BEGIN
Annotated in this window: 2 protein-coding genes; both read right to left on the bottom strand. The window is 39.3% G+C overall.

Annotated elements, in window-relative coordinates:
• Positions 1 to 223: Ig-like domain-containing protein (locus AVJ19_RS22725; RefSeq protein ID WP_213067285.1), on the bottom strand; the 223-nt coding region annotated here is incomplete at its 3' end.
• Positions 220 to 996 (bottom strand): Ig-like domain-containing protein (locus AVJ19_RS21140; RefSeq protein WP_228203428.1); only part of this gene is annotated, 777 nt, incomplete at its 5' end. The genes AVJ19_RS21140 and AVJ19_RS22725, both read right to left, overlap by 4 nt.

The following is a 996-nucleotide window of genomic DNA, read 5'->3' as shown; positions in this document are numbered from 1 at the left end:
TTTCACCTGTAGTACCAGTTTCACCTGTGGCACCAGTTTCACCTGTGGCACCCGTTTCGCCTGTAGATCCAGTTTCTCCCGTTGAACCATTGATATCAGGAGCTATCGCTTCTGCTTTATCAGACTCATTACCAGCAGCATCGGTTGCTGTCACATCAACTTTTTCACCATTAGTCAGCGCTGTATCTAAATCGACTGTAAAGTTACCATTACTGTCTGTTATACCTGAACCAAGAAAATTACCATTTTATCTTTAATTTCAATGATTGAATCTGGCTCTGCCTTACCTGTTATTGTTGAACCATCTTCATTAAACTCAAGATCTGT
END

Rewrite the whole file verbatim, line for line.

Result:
Annotated in this window: 2 protein-coding genes; both read right to left on the bottom strand. The window is 39.3% G+C overall.

Annotated elements, in window-relative coordinates:
• Positions 1 to 223: Ig-like domain-containing protein (locus AVJ19_RS22725; RefSeq protein ID WP_213067285.1), on the bottom strand; the 223-nt coding region annotated here is incomplete at its 3' end.
• Positions 220 to 996 (bottom strand): Ig-like domain-containing protein (locus AVJ19_RS21140; RefSeq protein WP_228203428.1); only part of this gene is annotated, 777 nt, incomplete at its 5' end. The genes AVJ19_RS21140 and AVJ19_RS22725, both read right to left, overlap by 4 nt.

The following is a 996-nucleotide window of genomic DNA, read 5'->3' as shown; positions in this document are numbered from 1 at the left end:
TTTCACCTGTAGTACCAGTTTCACCTGTGGCACCAGTTTCACCTGTGGCACCCGTTTCGCCTGTAGATCCAGTTTCTCCCGTTGAACCATTGATATCAGGAGCTATCGCTTCTGCTTTATCAGACTCATTACCAGCAGCATCGGTTGCTGTCACATCAACTTTTTCACCATTAGTCAGCGCTGTATCTAAATCGACTGTAAAGTTACCATTACTGTCTGTTATACCTGAACCAAGAAAATTACCATTTTATCTTTAATTTCAATGATTGAATCTGGCTCTGCCTTACCTGTTATTGTTGAACCATCTTCATTAAACTCAAGATCTGT